Will an employee get workers’ comp benefits for an injury he suffered while on a short, paid break?
Richard Potter was a car salesman for Paolozzi Imports.
Potter asked his supervisor to briefly leave work to pick up two spaghetti dinners for the company’s finance manager and bring them back to the dealership. The finance manager had purchased the dinners as part of a fundraiser sponsored by a football team that Potter helped run as a volunteer. Potter drove his own car to pick up the dinners.
It wasn’t unusual for salespeople to leave the dealership on short paid breaks.
Potter was injured in a car crash while returning from picking up the dinners. He’d only been gone about 15 minutes.
A workers’ comp law judge found Potter’s injuries arose out of and in the course of his employment and awarded benefits. The dealership and its insurance carrier appealed. The workers’ comp board affirmed the judge’s ruling. Paolozzi Imports then took the case to the Appellate Division of the New York Supreme Court.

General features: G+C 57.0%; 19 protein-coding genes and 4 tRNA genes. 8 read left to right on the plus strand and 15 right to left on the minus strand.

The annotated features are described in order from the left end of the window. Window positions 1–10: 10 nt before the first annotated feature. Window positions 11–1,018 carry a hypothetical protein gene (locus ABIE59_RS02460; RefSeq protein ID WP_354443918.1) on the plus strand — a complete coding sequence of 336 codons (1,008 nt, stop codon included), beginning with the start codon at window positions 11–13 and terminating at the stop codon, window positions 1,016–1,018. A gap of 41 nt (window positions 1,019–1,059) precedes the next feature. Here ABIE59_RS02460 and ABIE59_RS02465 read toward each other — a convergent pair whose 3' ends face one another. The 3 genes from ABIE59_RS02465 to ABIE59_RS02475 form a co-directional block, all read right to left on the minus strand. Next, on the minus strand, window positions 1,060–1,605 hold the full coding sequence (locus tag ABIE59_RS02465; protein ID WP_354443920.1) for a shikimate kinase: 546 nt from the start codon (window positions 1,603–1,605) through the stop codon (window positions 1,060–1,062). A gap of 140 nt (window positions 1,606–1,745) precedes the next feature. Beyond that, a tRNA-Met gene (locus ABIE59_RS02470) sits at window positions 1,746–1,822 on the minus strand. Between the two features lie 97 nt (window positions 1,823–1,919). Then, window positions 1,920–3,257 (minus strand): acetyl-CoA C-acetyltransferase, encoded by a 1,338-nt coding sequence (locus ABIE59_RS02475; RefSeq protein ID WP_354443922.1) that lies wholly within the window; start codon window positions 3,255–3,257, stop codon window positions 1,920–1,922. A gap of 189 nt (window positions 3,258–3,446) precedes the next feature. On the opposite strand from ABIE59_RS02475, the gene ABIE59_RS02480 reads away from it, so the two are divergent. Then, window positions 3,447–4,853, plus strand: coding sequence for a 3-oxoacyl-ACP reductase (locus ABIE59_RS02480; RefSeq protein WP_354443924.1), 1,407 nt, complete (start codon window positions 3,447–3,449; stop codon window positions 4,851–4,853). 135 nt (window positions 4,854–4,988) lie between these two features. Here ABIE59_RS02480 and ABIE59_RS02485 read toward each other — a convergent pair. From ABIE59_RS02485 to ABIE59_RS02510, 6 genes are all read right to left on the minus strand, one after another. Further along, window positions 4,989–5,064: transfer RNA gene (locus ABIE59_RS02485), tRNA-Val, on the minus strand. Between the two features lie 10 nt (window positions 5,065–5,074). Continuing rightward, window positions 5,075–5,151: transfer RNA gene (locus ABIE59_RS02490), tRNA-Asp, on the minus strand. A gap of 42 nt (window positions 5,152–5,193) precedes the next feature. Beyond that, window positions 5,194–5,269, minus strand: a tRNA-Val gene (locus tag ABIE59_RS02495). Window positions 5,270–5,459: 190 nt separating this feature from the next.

The appeals court noted rulings in two previous cases that applied here:
- “Accidents that occur during an employee’s short breaks, such as coffee breaks, are considered to be so closely related to the performance of the job that they do not constitute an interruption of employment” (Pabon v. New York City Tr. Auth.), and
- Benefits are awarded “on the theory of constructive control of the employee by the employer during the off-premises activity” (Balsam v. New York State Div. of Empl.).
The court ruled that Potter’s short break didn’t constitute an interruption of employment. For that reason, the court affirmed the workers’ comp board ruling that Potter should receive comp benefits for his injuries.
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(Potter v. Paolozzi Imports, NY Supreme Court, Appellate Div., 1/5/12)
You can download a PDF of the court’s decision here.